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BPI Energy Holdings, Inc. v. IEC

January 26, 2010

BPI ENERGY HOLDINGS, INC. F/K/A BPI INDUSTRIES, INC. AND BPI ENERGY, INC., F/K/A BPI INDUSTRIES (USA), INC., PLAINTIFFS,
v.
IEC (MONTGOMERY), LLC, ET AL., DEFENDANTS.



The opinion of the court was delivered by: David R Herndon Chief Judge United States District Court

MEMORANDUM & ORDER

HERNDON, Chief Judge

I. Introduction

Now before the Court is Defendants' Motion to Dismiss Counts 1 and 2 of Plaintiffs' Fourth Amended Complaint, made pursuant to FEDERAL RULES OF CIVIL PROCEDURE 9(b) and 12(b)(6) (Doc. 195). Count 1 of Plaintiffs' Fourth Amended Complaint (Doc. 183) pleads a claim of fraud in the inducement against Defendants and seeks rescission of contracts (Id. at ¶¶ 71-80). Count 2 pleads a claim of promissory fraud against Defendants (Id. at ¶¶ 81-85). Defendants advocate for the dismissal of both Counts 1 and 2 pursuant to Rule 9(b), arguing that Plaintiffs have failed to plead either claim with the requisite particularity.

Defendants further argue that Plaintiffs have failed to state a claim for which relief can be granted, advocating for a dismissal of Counts 1 and 2 pursuant to Rule 12(b)(6) because the allegations do not show Defendants' material misstatements of fact, Plaintiffs' justifiable reliance thereon, Plaintiffs' resultant damages or that Defendants employed a scheme or device to defraud Plaintiffs.

In their Response (Doc. 199), Plaintiffs argue that the allegations in their Fourth Amended Complaint are plead with sufficient particularity required of fraud claims and that they have also plead the necessary elements their fraud in the inducement/rescission claim as well as their promissory fraud claim. Defendants have filed a Reply (Doc. 202) to the Response, which has also been considered in the Court's review of the Parties' briefings. For the reasons discussed herein, the Court finds Plaintiffs' pleadings are sufficient to withstand Defendants' arguments for dismissal at this juncture.

II. Background

This case centers around two lease agreements concerning the mining rights of coalbed methane ("CBM"), collectively called the "CBM Leases." Plaintiffs' Fourth Amended Complaint (Doc. 183) alleges claims for fraud in the inducement, promissory fraud, breach of contract, and tortuous interference with a contract. Plaintiffs seek recision of certain contracts transferring coal mining rights (or mining options) for their various Illinois properties to Defendants. Additionally, Plaintiffs seek monetary damages for Defendants' alleged breach of the CBM Leases as well as punitive damages for Defendants' alleged fraudulent and tortuous actions.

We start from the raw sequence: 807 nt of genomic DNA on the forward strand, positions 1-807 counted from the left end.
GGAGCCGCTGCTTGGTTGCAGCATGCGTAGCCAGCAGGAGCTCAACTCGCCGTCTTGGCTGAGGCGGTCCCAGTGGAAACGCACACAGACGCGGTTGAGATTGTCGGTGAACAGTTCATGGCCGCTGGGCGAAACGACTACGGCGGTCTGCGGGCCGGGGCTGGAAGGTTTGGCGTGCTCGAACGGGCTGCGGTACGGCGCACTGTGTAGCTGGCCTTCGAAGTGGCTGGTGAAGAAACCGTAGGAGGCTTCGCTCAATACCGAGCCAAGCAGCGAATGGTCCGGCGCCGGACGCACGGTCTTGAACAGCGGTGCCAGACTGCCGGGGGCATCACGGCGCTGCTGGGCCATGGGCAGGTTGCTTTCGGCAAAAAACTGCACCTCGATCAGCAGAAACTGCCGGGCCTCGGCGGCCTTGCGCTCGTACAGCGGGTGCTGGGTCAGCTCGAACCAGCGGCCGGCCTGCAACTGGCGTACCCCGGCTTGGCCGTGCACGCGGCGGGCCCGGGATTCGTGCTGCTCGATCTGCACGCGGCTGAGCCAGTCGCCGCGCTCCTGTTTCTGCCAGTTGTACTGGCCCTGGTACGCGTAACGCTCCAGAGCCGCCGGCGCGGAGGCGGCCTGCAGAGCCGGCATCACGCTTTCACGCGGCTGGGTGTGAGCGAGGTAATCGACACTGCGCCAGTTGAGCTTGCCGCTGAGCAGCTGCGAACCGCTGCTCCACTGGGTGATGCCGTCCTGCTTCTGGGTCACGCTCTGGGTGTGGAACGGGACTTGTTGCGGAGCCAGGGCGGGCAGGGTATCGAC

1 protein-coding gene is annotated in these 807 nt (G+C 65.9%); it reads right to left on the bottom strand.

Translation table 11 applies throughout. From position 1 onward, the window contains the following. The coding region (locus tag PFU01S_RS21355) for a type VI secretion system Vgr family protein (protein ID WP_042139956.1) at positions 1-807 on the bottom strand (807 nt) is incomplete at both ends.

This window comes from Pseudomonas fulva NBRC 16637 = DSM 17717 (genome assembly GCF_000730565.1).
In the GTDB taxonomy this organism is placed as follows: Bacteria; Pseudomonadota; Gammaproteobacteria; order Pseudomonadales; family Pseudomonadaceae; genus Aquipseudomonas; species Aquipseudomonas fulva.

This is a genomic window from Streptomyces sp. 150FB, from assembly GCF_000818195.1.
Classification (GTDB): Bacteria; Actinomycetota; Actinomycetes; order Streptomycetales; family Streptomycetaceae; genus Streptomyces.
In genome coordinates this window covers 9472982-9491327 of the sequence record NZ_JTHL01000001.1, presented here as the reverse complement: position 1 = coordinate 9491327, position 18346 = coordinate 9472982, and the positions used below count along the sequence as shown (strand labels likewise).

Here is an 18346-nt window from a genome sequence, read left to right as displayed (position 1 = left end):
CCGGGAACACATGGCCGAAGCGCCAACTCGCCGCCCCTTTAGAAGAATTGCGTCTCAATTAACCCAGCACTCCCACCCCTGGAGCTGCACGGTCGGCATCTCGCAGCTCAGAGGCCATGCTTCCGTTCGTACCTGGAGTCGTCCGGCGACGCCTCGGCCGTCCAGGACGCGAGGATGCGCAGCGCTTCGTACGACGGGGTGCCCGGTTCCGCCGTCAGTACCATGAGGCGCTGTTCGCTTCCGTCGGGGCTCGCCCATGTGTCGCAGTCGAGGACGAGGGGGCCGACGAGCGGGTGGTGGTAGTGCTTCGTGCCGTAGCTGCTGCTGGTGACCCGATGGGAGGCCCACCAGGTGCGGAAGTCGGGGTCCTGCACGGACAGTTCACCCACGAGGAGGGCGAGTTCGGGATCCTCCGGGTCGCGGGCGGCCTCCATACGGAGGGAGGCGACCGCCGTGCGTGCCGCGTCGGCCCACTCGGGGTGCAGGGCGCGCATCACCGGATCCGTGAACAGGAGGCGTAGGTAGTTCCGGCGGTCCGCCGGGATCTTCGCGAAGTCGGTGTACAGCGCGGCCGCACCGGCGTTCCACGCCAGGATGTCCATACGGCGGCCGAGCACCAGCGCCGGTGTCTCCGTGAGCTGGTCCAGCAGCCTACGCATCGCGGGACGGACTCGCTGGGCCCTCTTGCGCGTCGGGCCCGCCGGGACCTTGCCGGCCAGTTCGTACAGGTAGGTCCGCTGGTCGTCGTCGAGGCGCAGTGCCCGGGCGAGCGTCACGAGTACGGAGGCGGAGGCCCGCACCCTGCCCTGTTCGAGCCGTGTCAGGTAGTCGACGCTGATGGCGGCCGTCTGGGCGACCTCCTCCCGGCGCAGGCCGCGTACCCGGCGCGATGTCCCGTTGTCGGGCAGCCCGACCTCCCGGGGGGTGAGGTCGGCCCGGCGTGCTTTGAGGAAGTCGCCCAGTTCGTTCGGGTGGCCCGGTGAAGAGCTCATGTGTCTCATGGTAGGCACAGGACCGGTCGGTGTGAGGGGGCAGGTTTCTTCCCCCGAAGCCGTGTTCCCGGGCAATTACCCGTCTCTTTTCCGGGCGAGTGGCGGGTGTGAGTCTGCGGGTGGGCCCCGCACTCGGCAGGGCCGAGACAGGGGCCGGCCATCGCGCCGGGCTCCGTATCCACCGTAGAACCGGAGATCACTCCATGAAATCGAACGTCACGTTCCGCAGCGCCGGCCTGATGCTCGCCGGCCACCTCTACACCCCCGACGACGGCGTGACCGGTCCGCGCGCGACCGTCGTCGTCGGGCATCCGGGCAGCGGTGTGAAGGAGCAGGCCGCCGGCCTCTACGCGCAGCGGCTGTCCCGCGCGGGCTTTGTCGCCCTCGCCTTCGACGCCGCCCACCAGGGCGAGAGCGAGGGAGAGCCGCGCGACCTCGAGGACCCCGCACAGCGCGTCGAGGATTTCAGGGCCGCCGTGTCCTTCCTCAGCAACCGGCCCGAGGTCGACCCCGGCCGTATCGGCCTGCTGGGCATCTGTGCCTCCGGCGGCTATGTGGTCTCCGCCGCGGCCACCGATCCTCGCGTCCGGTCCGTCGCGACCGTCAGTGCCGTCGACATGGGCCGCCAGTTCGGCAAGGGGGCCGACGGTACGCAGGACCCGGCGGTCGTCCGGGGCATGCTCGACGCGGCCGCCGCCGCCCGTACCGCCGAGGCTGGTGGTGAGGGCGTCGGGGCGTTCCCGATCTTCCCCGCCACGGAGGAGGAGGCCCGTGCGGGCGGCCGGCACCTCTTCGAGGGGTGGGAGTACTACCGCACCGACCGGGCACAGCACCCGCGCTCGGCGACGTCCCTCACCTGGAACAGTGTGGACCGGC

III. Discussion

A. Legal Standard

When ruling on a motion to dismiss for failure to state a claim under FEDERAL RULE OF CIVIL PROCEDURE 12(b)(6), the Court must look to the complaint to determine whether it satisfies the threshold pleading requirements under FEDERAL RULE OF CIVIL PROCEDURE 8. Rule 8 states that a complaint need only contain a "short and plain statement of the claim showing that the pleader is entitled to relief." FED.R.CIV. P. 8(a)(2). The Supreme Court held that Rule 8 requires a complaint to allege "enough facts to state a claim to relief that is plausible on its face" to survive a Rule 12(b)(6) motion. Bell Atlantic Corp. v. Twombly, 550 U.S. 544, 570 (2007). In other words, the Supreme Court explained it was "a plaintiff's obligation to provide the 'grounds' of his 'entitle[ment] to relief' " by providing "more than labels and conclusions," because "a formulaic recitation of the elements of a cause of action will not do . . . ." Id. at 555-56 (quoting Papasan v. Allain, 478 U.S. 265, 286 (1986)). Nor does a complaint suffice if it tenders 'naked assertion[s]' devoid of 'further factual enhancement.' Ashcroft v. Iqbal, --- U.S.---, --- 129 S.Ct. 1937, 1949 (2009) (quoting Twombly, 550 U.S. at 557).

Recently, in Iqbal, the Supreme Court made clear that the federal pleading standard under Rule 8 as discussed in its Twombly opinion applies "for all civil actions." Id. at ---, 129 S.Ct. at 1953. Iqbal identified the "two working principles" underlying the decision in Twombly: (1) "the tenet that a court must accept as true all of the allegations contained in a complaint is inapplicable to legal conclusions. Threadbare recitals of the elements of a cause of action, supported by mere conclusory statements, do not suffice;" and (2) "only a complaint that states a plausible claim for relief survives a motion to dismiss." Id. at ---,129 S.Ct. at 1949 (citing Twombly, 550 U.S. at 555-56).In short, a court should only assume to be true a complaint's well-pleaded factual allegations, and not its mere legal conclusions, when determining whether such allegations plausibly give rise to relief. Id. at ---, 129 S.Ct. at 1950.

FEDERAL RULE OF CIVIL PROCEDURE 9(b) requires allegations of fraud or mistake to be plead with particularity by including "'the who, what, when, where and how . . . .'" Windy City Metal Fabricators & Supply, Inc. v. CIT Tech. Fin. Serv., Inc., 536 F.3d 663 (7th Cir. 2008) (quoting DiLeo v. Ernst & Young, 901 F.2d 624, 627 (7th Cir. 1990)).The purpose of Rule 9(b), in regards to fraud claims, "is to minimize the extortionate impact that a baseless claim of fraud can have on a firm or an individual" because, if a fraud claim is too vague during discovery, the claim "will stand unrefuted, placing what may be undue pressure on the defendant to settle the ...


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